New technology enabling suppliers and supermarkets to trace and collect packaging from consumers’ homes has been launched, in what could signal a radical new front in the war on plastic.
The Grocer can reveal details of the first trial of the ‘tag and trace’ technology, launched today in the Wirral, Merseyside, which will see a vast range of plastic packaging including margarine tubs, yoghurt pots, ice cream tubs and plastic sauce bottles collected from people’s homes on behalf of producers.
The radical move towards what is billed as an “extractive” approach comes with the government’s environment bill last week setting out plans to charge customers for use of single-use plastic, in a major extension of the carrier bag charge, and as companies respond to continuing controversy over plastic pollution.
Led by waste conversion specialist Econpro, the Polytag system prints a unique porting authorisation code (PAC) on packaging when it is produced. It is then stored on a database until it is paired with the same code that has been ‘traced’ by the consumer. Shoppers will be encouraged to scan packaging using a mobile app (with retailers and suppliers offering incentives), and will be given instructions on how to clean and prepare the packaging.
Under the trial, the plastic packaging will be collected by Polytag but Econpro, which The Grocer understands is in talks with several fmcg businesses and UK-based retailers, says that in the future it plans for retailers to have collection points for the packaging.
Plastic recycled using the system will be taken to reprocessing plants producing high-grade pellets or granulate, which will be returned directly to the producer for reuse, meaning different types of plastic can be isolated from the existing recycling waste stream and reprocessed in batches of identical-grade and colour.
A postcode lottery of local authority recycling systems helped persuade experts to begin looking at an alternative “extractive” approach to the material.
Supported financially by recycling compliance scheme Ecosurety, the Polytag technology trial will involve 60 households across Wirral, Merseyside from 28 October and will run for 40 days.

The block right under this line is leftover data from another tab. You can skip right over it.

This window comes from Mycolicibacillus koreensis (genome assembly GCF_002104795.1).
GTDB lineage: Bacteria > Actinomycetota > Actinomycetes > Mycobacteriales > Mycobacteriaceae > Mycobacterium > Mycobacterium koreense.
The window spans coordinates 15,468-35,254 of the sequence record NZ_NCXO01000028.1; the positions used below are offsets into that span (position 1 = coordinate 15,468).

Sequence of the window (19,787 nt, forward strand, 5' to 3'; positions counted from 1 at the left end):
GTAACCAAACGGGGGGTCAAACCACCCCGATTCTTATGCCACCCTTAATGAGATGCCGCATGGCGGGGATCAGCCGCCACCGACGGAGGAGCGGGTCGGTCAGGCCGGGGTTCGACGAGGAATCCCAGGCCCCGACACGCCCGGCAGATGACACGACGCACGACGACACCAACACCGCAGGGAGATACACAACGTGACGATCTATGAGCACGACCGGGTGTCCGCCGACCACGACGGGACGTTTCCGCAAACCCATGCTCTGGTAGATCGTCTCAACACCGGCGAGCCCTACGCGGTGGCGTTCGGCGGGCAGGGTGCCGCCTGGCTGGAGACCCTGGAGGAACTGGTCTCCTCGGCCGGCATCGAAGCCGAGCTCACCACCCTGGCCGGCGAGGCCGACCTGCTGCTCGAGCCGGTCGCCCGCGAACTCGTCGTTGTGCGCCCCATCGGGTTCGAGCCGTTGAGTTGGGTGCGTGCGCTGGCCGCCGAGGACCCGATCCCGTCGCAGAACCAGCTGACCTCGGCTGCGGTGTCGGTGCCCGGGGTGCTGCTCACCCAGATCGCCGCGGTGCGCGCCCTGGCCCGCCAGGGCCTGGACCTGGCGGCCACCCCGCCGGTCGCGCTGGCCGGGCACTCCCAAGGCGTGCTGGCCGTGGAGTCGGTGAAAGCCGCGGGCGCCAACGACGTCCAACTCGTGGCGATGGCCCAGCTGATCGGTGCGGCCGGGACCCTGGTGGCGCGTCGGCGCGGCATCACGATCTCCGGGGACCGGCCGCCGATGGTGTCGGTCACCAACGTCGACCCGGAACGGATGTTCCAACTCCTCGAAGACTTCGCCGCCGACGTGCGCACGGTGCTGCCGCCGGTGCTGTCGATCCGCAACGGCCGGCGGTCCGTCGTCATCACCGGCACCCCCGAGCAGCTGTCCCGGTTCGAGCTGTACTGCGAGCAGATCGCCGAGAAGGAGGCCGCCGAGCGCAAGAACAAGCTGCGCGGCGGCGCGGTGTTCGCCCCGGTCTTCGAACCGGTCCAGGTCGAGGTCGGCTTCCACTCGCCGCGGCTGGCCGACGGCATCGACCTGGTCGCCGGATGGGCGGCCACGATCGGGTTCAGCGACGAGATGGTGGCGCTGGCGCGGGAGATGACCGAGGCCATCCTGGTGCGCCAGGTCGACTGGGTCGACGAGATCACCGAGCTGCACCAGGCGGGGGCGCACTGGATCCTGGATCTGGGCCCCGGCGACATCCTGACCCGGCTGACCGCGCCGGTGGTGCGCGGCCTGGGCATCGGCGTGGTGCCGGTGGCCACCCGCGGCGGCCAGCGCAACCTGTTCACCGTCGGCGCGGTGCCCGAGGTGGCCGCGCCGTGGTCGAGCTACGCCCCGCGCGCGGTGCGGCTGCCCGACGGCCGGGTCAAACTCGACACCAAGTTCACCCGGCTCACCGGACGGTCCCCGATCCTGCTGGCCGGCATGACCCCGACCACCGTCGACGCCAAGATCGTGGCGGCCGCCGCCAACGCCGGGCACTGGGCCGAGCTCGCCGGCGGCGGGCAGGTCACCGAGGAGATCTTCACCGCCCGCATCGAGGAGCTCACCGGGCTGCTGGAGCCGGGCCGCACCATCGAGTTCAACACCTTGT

The trial will also include plastic bottles. It is hoped it could work alongside plans for a deposit return scheme in the UK, or even be used to help develop an alternative model.
“Pretty much every company recognises that reducing plastic use is a critical part of their strategy but you cannot eliminate it altogether,” said an Ecosurety spokeswoman.
“In fact there are very strong environmental arguments for using plastic as opposed to other materials when it comes to carbon emissions and the impact from food waste.
“However, consumers want to know what’s happening with their packaging and at the moment companies can’t really say.”
The advantage of this system is it makes a continuous loop and maintains the higher value plastic products.”
“Only 45% of all plastic packaging is recycled here in the UK, and yet production is expected to increase to over a million tones by 2030,” added Polytag CEO Phil Sutton.
“We are seeking to tackle the pressing environmental issue caused by plastic and other packaging by helping to build a more circular recycling system that maximises the value of the materials being used.”
Jon Brookes, head of partnerships at Ecosurety added: “The potential disruptive impact of Polytag on the current recycling system is significant. Not only will Polytag offer brands a unique opportunity to engage with their customers - a vital cog in the recycling system - it has the potential to add value to a packaging waste material whist improving the circularity of our recycling system.”